In the wake of tragedies such as the Virginia Tech shooting in April 2007, the administration of Franciscan University of Steubenville has devised steps to better ensure the security of every student.
The most recent security addition has been the launch of the card access stations at the entrances of each dorm on upper campus.
The idea for a card access system in the dorms has been in the planning stage for more than five years, said Catherine Heck, assistant vice president of Student Life.
“The residence halls are locked 24/7 anyway, so this is just a first step at looking at all of the buildings and how to most easily lock them down” should an emergency arise, said Heck.
An interdepartmental committee was formed to develop the card access system, she said. Heck said that the committee involved Student Life, Business Services, Physical Plant, Office of Information Technology (OIT) and Enrollment Services.
“I am really excited about this,” said Heck, concerning the increase in security measures and the added convenience for students.
The door access system was launched over Christmas break and the plan is to completely unfold the use of the card access in the fall of this year, said Heck. The final touches will begin with all students being issued a new card with a proximity chip, she said.
“Right now it is still in the testing phase,” said Heck.
Suzannah Evans, resident assistant in St. Thomas More Hall, said that she was exited when she first heard about the card access being installed because of the safety and convenience it brings.
“It’s just a swipe versus trying to find the right key,” she said, explaining how hard it can be to find the correct key when it is cold outside.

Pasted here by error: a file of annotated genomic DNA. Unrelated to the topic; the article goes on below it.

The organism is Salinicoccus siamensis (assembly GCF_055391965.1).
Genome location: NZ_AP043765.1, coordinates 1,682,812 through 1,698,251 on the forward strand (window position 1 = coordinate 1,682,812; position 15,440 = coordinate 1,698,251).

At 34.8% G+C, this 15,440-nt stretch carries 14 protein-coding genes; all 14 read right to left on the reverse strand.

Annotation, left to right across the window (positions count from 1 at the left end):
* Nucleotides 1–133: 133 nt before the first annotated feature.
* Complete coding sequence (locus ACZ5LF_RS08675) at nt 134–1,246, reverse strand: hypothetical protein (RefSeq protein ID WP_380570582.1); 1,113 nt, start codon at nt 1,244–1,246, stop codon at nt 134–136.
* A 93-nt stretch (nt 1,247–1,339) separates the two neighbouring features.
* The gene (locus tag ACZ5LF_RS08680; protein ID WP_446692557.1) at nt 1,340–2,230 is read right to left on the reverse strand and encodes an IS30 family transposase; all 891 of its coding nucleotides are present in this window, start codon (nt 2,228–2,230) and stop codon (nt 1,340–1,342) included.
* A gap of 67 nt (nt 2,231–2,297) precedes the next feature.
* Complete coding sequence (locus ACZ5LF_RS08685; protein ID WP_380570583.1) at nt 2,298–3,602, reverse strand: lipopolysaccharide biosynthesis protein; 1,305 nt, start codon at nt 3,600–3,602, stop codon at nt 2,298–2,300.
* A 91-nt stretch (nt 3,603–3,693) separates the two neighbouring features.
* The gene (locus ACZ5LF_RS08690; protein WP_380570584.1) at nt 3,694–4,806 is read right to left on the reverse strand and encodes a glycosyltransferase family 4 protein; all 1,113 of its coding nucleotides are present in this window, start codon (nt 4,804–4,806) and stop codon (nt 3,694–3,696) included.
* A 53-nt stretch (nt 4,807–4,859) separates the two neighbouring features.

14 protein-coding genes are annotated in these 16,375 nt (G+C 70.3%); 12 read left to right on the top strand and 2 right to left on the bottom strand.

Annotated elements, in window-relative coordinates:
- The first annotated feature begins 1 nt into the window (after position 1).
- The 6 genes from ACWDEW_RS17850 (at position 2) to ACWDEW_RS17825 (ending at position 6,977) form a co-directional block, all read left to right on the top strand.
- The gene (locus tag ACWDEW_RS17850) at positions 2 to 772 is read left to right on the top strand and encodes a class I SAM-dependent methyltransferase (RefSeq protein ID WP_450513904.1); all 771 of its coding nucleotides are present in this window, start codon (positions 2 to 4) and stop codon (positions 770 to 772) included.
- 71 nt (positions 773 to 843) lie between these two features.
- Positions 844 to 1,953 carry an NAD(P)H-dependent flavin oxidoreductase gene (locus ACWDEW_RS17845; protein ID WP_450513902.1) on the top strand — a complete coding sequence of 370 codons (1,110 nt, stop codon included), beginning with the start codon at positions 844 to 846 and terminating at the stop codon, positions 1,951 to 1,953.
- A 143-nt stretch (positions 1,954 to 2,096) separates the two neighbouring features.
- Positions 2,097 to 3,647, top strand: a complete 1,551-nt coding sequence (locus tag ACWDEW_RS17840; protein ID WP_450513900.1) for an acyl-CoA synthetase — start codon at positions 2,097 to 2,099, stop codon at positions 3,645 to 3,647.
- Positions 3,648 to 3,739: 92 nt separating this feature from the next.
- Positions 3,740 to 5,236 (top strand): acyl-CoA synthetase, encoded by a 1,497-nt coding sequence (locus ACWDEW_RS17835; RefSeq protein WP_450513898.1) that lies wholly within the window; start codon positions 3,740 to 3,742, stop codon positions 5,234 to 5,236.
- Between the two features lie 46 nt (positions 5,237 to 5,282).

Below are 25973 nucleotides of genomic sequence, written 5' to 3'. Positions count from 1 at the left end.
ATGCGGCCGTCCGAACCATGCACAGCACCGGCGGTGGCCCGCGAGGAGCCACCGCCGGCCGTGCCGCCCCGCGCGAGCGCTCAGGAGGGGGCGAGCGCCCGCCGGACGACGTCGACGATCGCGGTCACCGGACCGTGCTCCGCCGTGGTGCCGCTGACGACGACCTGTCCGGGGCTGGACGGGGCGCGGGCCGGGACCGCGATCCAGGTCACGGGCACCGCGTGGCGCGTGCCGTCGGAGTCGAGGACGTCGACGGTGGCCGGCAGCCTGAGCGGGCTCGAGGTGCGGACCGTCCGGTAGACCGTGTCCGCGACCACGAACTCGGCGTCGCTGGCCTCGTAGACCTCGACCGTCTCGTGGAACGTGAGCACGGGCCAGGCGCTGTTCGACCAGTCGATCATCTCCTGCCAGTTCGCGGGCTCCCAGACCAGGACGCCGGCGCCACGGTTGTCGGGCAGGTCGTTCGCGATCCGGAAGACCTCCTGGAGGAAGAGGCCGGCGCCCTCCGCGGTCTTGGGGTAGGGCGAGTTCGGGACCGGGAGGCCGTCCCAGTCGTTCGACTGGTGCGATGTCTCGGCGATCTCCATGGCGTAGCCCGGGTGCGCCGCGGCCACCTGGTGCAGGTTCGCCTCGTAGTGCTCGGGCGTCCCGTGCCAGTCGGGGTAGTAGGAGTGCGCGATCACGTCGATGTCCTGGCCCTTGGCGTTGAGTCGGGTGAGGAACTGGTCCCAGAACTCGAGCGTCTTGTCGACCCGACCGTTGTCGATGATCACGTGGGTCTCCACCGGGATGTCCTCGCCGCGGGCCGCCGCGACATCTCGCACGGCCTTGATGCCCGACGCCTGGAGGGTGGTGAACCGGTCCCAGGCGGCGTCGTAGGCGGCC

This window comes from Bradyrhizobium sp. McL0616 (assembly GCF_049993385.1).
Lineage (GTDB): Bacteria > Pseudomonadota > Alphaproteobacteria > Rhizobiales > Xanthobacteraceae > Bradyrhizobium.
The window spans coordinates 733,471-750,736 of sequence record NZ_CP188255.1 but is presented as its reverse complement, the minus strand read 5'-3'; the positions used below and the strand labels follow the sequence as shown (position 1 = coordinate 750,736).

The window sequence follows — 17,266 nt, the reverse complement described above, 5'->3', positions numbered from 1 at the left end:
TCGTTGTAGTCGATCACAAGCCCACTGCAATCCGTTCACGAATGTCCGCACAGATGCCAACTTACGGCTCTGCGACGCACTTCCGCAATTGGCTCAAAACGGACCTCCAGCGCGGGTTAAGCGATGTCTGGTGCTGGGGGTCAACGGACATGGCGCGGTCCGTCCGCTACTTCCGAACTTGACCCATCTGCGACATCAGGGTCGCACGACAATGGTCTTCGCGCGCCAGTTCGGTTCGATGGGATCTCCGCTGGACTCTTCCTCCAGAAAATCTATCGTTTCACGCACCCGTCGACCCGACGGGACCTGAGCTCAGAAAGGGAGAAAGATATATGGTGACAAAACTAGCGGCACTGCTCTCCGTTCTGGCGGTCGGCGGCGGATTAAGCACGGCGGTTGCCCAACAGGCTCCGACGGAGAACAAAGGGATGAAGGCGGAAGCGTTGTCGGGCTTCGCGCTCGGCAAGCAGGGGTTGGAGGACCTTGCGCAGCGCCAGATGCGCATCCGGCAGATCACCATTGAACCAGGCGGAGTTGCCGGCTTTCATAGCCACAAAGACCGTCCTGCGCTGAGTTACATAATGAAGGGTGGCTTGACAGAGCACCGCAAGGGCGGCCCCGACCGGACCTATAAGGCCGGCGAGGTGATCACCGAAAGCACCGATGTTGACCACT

“I immediately saw a lot of the benefits of it,” said Ned Hesser, resident assistant in Trinity Hall, “because a lot of frustration and confusion with residents comes … from not having (their) key when (they) leave the building.”
He said it is much more convenient to have one “all-purpose” card because it is “fewer things to lose.”
Evans said that she is still in the habit of using her original key.
She said, “As an RA I have like five keys, so that is just kind of what I am used to doing.”
Evans encouraged residents always to have their hard keys with them regardless because there are still some errors with the card readers and she does not want anyone stranded without access to his or her dorm.
While still accustomed to carrying his key, Hesser said that he finds the card access to be a nice backup for when he forgets to grab the correct key.
“There have been fewer instances of people pounding on the door to get let into the building,” said Hesser. “It makes me feel better knowing students aren’t stuck standing outside in bad weather.”
Evans said she thinks the new addition of the card access has actually caused more people to lose their room keys because they no longer need them to enter into the main building.
“I think as schools move toward remodeling … card access is becoming much more the norm,” said Heck.
As the card access becomes fully operational, students will not necessarily have to swipe their cards, but it will open with a magnetic chip that only has to “tap” the card reader, explained Heck.
“It is a one-card system, so moving to the future, other things could happen,” said Heck.
While the card is now used for dorm access, dining services and as a library card, Heck said that “it could (become) a type of card that students could put money on and they could use for laundry and they could use it in the bookstore.”
Another new addition to security measures is if a student loses his card and calls the Security Office, they can automatically deactivate the student’s card, said Heck.
“We feel that is a little more secure than a key that can be dropped and somebody could (steal) it,” said Heck.
In the future, students will still have keys to access their personal rooms and they will only be able to enter the main doors with the card access system, said Heck. She explained this card access system also allows security personnel to lock down access to a building should the need arise and also to monitor who swipes into a building.
Hesser said, “I hope students will be patient with the whole process because it’s one of the first major security updates that we’ve had … in many, many years. … Ultimately, it is for (the student’s) convenience. It’s for their safety.”